Even dyed-in-the-wool print journalists have been all a twitter about the impending decision of the traditional media giant to start limiting access to its online content by making it available only to those seeing it through the kiddy-proof lenses of the AOL service.
The precise nature of the plan remains a little fuzzy. Some say content that is currently free online will be fenced off into the AOL zone. Others say that the company will merely create new content for this fenced-in area. I suspect there is going to be some internal fighting with the old Time Warner people currently selling online magazine advertising turning out to be loathe to give up their revenue streams so that some Johnny-come-latelies over in the AOL division can sell more subscriptions.
One example of future proprietary content online cited by the online unit’s CEO Jon Miller was the potential to put movie previews online. I’d hate to be the AOL minion who had to show Mr. Miller – presumably later in the afternoon – what the Internet looked like and that, indeed, there are plenty of movie previews already on it. Oh, and they’re free.
On its face this raising of the proprietary content walls might not be a bad decision for some media companies. But for Time Warner, it’s an Internet-banishing, suicidal ploy. If AOL had unique, must-read magazine properties, then the maneuver might actually increase subscription roles to the online service. But Time Warner is the epitome of standard fair. For years it has relied on its massive distribution network to make run-of-the-mill titles market leaders.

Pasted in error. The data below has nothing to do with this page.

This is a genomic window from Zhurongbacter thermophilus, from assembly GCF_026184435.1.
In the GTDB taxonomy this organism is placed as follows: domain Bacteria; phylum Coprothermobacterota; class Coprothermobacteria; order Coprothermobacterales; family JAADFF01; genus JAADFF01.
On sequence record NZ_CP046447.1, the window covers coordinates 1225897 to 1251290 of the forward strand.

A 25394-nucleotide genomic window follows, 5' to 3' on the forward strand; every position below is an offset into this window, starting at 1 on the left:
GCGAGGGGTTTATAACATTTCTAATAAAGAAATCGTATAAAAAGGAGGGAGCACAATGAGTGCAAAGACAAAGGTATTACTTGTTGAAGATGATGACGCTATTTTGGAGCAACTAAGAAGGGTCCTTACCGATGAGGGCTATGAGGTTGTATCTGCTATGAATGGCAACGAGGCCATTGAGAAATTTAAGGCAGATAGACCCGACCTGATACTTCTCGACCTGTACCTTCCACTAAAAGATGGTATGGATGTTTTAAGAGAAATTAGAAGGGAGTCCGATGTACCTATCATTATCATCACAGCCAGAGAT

Time and Newsweek are so similar, they consistently run the same lead stories, headlines and even pictures on their covers. When Time gets sunk into AOL, what will people do: start subscribing to AOL? No, they’ll start looking at the free Newsweek online.
The traditional media parallel to this would be deciding to put all of AOL’s diverse TV and movie content through their HBO division, hoping to gain revenue by increased subscriptions. I’m sure HBO would benefit from a plan like this, but at the expense of slaughtering other well-established revenue streams.
Time Warner used to have wonderfully innovative publications. Life magazine, the big picture weekly, was an American fixture and was profitable when they canned it some years ago due to internal politics. That decision, for me, was the indicator that the old Time Warner was headed into a spiral.
It may indeed be refreshing now for some to see the new leadership of the company attempting to do something decisive. I too would love to see them pull out of their current slump. But when pushing, they must push in the right direction.